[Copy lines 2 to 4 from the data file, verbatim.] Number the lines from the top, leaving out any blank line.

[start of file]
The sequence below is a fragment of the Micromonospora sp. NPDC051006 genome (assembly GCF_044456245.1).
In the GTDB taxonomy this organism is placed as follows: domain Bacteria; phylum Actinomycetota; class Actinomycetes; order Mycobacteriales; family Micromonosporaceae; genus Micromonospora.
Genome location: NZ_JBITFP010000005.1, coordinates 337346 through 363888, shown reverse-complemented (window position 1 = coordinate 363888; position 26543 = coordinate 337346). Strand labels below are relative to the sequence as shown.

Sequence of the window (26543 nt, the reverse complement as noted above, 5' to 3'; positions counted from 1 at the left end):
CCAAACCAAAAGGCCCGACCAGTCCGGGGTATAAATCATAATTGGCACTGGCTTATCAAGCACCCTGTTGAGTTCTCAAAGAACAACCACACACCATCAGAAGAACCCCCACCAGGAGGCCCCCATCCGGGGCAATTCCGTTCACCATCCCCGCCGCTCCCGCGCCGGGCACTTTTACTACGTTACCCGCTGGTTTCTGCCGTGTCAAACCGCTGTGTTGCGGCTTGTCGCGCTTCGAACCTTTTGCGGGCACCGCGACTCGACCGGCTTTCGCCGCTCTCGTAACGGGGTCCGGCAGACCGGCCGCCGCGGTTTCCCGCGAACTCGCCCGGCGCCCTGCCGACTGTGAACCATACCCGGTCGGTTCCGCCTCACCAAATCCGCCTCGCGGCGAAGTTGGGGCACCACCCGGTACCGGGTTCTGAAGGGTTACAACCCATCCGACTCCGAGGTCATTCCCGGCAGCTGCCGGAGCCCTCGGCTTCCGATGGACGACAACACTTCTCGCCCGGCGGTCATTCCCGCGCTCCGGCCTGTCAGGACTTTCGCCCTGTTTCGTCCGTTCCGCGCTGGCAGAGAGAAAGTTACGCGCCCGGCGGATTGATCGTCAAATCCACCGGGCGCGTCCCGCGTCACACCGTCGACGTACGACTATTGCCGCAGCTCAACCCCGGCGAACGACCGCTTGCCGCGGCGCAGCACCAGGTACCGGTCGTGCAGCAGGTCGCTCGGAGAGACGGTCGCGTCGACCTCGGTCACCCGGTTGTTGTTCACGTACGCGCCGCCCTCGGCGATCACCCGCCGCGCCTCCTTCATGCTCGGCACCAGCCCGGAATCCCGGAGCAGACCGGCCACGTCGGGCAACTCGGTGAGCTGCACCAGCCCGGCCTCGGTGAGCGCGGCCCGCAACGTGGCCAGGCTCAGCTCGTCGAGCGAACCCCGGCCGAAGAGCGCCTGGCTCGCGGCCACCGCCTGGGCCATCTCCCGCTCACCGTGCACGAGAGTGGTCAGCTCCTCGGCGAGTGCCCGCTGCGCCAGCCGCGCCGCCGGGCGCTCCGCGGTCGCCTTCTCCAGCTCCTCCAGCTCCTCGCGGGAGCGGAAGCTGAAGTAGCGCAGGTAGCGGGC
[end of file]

In the GTDB taxonomy this organism is placed as follows: domain Bacteria; phylum Actinomycetota; class Actinomycetes; order Mycobacteriales; family Micromonosporaceae; genus Micromonospora.
Genome location: NZ_JBITFP010000005.1, coordinates 337346 through 363888, shown reverse-complemented (window position 1 = coordinate 363888; position 26543 = coordinate 337346). Strand labels below are relative to the sequence as shown.

Sequence of the window (26543 nt, the reverse complement as noted above, 5' to 3'; positions counted from 1 at the left end):